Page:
Let’s talk about the concept of comfort food for just a minute.
There most assuredly are dishes that when you eat them, you just feel BETTER. Your soul is warm, full, and somehow you know that everything is just going to be okay.
Comfort food is different for everyone, but it most definitely exists. For some, maybe its soup. For others, maybe tacos. Or meatloaf. Or mashed potatoes.
For my Italian husband, it’s pasta.
The nights where he’s on home call for work can range from a totally normal night to a violent hailstorm of beeper pages, phone calls, head shaking, having to drive in to the hospital in the middle of night, and/or swearing.
There’s usually some swearing. Not on the phone. But afterwards. And usually the next morning.
I would say that the ranking scale is as follows:
- Exceptional night- no calls; all is quiet. These are rare. Like a unicorn.
- Great night- One call, before heading to bed. A full night of sleep.
- Good night- 2-3 calls. At least 6 hours of straight sleep.
- Average night- 3-5 calls.
- Bad night 5-7 calls, evenly spaced throughout the night, limiting the amount of straight sleep. Having to go into the hospital either early in the evening and come back home, or go into the hospital early.
- Piss poor night- more than 7 calls and/or having to go back into the hospital in the middle of the night.
One night a couple weeks ago, he got 27 calls in one night. TWENTY SEVEN.
I think I might have to create a category below “piss poor,” just for that. Needless to say, he was in a less-than-sunny mood the next day.
I decided comfort food was in order. I had a chuck roast in the fridge and thought that I would put my crockpot to work. Basing it off of a recipe from my favorite cookbook, aptly titled Comfort Food, I threw some basic ingredients that I already had into my slow cooker, and left the house for a few hours.
The house smelled so incredible when I walked in that I was motivated to make homemade cavatelli for the first time. It paired perfectly with the sauce, which was rich, warm, filling, and yes- even comforting. It was the best way I knew how to soothe Dave after a long, stressful, frustrating and exhausting 36 hours.
Slow Cooker Shredded Beef Ragu
- 1 3 lb chuck roast
- 1 large onion chopped
- 3 cloves garlic minced
- 1 tsp anchovy paste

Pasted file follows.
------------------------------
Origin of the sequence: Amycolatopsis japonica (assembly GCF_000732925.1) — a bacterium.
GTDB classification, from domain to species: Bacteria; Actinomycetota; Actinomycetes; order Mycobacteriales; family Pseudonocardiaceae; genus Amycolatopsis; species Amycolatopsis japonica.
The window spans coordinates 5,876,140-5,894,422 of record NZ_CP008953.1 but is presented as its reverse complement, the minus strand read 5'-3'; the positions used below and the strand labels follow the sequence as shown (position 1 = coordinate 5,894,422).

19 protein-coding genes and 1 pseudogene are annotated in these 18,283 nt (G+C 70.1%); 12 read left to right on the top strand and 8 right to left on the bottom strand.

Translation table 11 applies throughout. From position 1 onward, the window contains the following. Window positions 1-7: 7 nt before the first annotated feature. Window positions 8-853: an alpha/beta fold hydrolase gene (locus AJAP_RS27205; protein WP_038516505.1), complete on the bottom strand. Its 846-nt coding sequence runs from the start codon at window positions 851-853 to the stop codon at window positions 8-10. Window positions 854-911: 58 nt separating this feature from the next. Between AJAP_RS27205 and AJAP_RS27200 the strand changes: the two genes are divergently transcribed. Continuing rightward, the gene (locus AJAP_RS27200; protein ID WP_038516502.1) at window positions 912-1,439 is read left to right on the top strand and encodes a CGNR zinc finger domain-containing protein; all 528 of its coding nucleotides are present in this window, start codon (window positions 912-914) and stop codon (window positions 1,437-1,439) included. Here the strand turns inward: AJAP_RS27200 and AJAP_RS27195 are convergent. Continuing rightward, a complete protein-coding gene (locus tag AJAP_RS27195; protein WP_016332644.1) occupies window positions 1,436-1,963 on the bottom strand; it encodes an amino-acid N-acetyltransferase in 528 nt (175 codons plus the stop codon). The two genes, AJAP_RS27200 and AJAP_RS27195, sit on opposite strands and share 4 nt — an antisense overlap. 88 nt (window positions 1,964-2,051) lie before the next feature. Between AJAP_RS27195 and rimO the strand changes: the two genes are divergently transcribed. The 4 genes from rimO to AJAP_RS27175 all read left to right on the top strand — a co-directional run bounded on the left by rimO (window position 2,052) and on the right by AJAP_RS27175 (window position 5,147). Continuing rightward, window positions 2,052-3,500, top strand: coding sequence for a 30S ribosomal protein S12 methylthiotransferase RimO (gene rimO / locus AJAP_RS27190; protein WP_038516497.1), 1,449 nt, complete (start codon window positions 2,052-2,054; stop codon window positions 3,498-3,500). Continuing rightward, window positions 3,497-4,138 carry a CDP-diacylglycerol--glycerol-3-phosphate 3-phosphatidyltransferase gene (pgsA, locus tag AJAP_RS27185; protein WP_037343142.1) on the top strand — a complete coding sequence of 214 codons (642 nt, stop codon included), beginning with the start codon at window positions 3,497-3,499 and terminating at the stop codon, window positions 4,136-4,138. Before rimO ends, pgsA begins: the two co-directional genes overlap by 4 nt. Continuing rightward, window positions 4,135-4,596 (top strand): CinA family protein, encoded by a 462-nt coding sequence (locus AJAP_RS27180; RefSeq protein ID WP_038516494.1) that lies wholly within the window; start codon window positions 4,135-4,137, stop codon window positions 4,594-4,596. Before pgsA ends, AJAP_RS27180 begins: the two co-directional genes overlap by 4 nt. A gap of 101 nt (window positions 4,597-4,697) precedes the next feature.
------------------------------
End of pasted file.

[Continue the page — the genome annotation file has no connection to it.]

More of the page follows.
- 1 14 oz can crushed tomatoes
- 1 14 oz can whole peeled tomatoes
- 2 tsp dried oregano
- 3/4 cup red wine
- 3/4 cup beef broth
- Cut the chuck into large pieces and season with salt and pepper.
- In a large pan, heat 1 T olive oil over medium high heat. [Note: if you have a multi-cooker, you can do all the browning steps in your slow cooker on the saute setting and save yourself a dish.] Add the chuck roast pieces, working in batches if necessary, and brown on all sides. Remove and set aside.
- Add the chopped onions and garlic, and saute until the juices from the meat have been absorbed and the onions have softened. Stir in the anchovy paste.
- Add the beef and any accumulated juices to the insert of a crockpot. Add the sautéed onions and garlic, as well as the tomatoes, oregano, beef broth and wine.
- Cook on LOW for 6 hours. Remove the beef and shred. Stir back into the sauce and skim off as much fat from the top as you can. Season to taste with salt and pepper.
- Serve with your pasta of choice or polenta.
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This looks delicious, but not sure if my hubby will like the anchovy paste. I like anchovies, but have not
tried the paste.
Not to worry Joanne, the anchovy paste just lends kind of a salty tone to the sauce- it doesn’t necessarily have the flavor of anchovies. You can omit it, but you’ll have to adjust the other seasonings (specifically salt). But I promise, if you don’t tell him that it’s in there, he’ll never know!
Maxime LaSalle says
It also add Umami taste, no one will notice but they will love it.